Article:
The taxpayer borrowed £5m from the bank but was only required to repay £1.5m of the loan. The remaining £3.5m was released as part of a settlement of a damages claim the taxpayer brought against its bank for the mis-selling of an interest rate hedging product. The question considered by the FTT was whether or not the £3.5m credited to the profit and loss account fell within the loan relationship rules.
To be taxed as a loan relationship the credit must ‘arise from’ its loan relationship and related transactions. The FTT found that in this case the credit arose as a result of the taxpayers claim for damages against the bank and not from any related transaction of its loan relationships. It is therefore taxable under general principles. The FTT left the parties to agree whether the amount was taxable as an income or capital receipt or exempt under an extra statutory concession.
Hexagon Properties Ltd v HMRC  UKFTT 137 (TC)
2.2 Film production company wins appeal on Enterprise Investment Scheme
The FTT has ruled in favour of the taxpayer, a film production company, finding that the investments did meet the risk to capital test required for Enterprise Investment Scheme (EIS) relief.
The taxpayer was incorporated in 2015. Several small rounds of fundraising took place before the issue of EIS shares in 2019. During that time the taxpayer acquired the rights to an unpublished script for a film ‘The Ballard of Billy McCrae’. Other than a small investment in another film made in conjunction with another production company, The Ballard of Billy McCrae was the only project being undertaken by the taxpayer.
HMRC refused to issue the EIS certificates on the grounds that investment did not meet the risk to capital test, as the taxpayer did not have any objectives to grow and develop the trade in the long term as evidenced by there being only one main project, nor was there any significant risk for investors. The FTT considered both these points in turn.
First, although the taxpayer did not appear to have any intention of taking on any employees, or acquiring its own film production equipment, subcontracting production is not uncommon for start-up film production companies. It is also unrealistic to characterise the company as a ‘one-project’ venture simply because it was starting with just one project because of limited finances. The FTT found sufficient evidence of the taxpayer’s mission to develop Welsh filmmaking, and a number of ideas for future projects should the first film be successful. It therefore concluded that the taxpayer had at that time the objective to grow and develop the business in the long term.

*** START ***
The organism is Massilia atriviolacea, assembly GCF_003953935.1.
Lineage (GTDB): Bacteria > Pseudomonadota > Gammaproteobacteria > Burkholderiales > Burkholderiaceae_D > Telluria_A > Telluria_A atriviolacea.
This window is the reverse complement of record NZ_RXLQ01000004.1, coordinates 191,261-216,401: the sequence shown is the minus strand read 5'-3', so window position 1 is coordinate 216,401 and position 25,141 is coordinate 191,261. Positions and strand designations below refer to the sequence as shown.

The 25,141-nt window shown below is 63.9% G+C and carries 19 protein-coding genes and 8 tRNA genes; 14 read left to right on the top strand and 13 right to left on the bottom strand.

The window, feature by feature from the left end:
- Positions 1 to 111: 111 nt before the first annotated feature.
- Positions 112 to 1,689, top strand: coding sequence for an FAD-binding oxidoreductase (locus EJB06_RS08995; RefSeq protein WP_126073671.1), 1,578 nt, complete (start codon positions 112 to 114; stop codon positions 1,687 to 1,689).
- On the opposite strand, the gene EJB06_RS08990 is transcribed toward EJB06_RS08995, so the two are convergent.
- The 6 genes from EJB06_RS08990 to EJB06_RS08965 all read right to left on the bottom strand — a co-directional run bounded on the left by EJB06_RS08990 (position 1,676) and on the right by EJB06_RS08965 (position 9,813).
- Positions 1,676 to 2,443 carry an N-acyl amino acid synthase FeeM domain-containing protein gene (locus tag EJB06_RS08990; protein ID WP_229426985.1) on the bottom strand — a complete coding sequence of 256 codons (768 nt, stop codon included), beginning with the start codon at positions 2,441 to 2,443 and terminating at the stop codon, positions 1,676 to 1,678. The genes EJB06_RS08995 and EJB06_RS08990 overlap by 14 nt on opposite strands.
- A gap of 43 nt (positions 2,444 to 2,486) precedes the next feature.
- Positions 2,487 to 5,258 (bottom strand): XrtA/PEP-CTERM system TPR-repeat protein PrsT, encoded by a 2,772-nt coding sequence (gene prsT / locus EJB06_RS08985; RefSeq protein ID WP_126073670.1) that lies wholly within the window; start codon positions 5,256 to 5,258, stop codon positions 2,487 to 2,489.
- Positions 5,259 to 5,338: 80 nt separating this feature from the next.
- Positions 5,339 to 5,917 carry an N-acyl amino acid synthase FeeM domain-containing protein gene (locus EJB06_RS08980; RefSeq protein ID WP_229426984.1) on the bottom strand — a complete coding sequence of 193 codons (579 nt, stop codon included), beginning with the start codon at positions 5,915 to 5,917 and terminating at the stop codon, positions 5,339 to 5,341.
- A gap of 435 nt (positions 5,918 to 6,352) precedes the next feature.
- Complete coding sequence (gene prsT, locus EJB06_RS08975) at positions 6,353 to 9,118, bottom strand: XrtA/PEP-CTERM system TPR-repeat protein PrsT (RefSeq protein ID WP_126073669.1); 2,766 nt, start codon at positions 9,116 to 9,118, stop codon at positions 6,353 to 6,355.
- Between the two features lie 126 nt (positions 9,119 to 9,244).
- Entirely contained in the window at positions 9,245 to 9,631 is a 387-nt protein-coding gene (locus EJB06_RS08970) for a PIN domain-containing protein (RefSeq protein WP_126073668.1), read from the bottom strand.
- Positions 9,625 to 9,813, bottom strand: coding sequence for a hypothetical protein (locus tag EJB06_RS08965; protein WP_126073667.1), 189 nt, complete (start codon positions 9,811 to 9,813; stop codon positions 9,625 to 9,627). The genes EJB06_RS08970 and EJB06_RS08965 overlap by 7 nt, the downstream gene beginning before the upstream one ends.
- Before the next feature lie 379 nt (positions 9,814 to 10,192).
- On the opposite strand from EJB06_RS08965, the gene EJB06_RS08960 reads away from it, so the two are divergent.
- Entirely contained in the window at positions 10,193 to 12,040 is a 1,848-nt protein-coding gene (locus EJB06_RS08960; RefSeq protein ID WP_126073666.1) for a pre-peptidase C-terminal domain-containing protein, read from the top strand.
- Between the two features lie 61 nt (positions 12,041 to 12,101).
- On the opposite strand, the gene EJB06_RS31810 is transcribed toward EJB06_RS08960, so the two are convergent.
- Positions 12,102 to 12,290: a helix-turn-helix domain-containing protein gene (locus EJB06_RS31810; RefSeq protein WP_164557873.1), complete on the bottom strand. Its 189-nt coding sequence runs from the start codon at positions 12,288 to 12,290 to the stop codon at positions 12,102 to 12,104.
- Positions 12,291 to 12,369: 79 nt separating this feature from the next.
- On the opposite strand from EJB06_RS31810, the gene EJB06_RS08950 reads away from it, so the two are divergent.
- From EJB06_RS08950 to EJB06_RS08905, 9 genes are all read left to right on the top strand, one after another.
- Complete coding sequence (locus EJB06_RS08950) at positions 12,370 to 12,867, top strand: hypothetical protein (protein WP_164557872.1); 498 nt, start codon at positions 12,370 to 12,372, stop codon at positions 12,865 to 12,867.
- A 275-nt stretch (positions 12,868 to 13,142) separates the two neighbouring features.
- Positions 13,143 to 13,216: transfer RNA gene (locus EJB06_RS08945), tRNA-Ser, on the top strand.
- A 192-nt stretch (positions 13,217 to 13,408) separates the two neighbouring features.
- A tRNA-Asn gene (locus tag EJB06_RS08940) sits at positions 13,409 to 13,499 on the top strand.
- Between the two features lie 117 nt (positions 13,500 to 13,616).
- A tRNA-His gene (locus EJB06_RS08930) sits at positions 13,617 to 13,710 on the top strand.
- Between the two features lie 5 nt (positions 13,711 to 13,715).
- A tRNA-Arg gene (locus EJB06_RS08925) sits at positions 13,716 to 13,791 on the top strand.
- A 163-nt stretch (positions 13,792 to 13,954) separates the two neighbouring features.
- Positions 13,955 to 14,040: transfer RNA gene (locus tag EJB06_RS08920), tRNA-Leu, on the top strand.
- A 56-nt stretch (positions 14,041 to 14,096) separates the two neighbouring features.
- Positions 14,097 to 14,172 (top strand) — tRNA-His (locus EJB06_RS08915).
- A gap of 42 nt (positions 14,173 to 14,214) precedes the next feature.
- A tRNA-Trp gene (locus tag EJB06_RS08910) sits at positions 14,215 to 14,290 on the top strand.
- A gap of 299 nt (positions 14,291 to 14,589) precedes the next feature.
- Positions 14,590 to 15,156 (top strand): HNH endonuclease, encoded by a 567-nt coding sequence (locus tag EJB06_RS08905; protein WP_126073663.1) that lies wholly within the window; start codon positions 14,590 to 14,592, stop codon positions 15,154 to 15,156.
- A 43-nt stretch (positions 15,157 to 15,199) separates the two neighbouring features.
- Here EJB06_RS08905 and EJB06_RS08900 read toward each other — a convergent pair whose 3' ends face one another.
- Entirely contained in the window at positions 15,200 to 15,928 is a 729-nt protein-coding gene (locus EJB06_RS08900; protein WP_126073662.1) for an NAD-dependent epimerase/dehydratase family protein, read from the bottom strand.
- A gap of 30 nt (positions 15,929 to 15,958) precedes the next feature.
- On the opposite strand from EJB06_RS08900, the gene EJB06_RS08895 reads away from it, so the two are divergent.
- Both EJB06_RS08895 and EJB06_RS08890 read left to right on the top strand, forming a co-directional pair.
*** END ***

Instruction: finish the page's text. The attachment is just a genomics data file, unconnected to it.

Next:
The second point was swiftly dismissed. The prospect of any return to investors depended entirely on the commercial success of the first project and any future projects pursued. It was perfectly possible for investors to lose all of their investment. The taxpayer’s appeal was allowed.
Inferno Films Limited v HMRC  UKFTT 141 (TC)
2.3 Reform of capital allowances regime
HMT has published its policy paper on the potential reform to the capital allowances regime, and is inviting comment from businesses, advisers, trade associations and research institutions.
As announced as part of the Spring Statement, the Government is considering reforms to the capital allowances regime to stimulate capital investment and productivity. The Government has asked for views on the relative importance of capital allowances in making investment decisions, whether or not the availability of the temporary super-deduction has affected investment decisions, what more the capital allowances regime can do to support business and how far it influences decisions made by multinationals on which territory to invest in. It has also asked for views on the options set out in the Spring Statement including:
- increasing the permanent level of the annual investment allowance to £500,000;
- increasing the rate of writing down allowances (WDA) for main and special rate assets to 20% and 8%;
- introducing a first year allowance for main and special rate assets where businesses can deduct a higher amount in the first year, with the remaining expenditure then written down at standard WDA rates;
- introducing an additional first year allowance of 20% to allow the overall amount of relief that can be claimed to be more than the original cost of the asset; and
- introducing permanent full expensing.
Responses should be sent by 1 July. The Government will consider the responses ahead of the Budget later this year.
3. VAT and other indirect taxes
3.1 No entitlement to recover VAT if not charged by supplier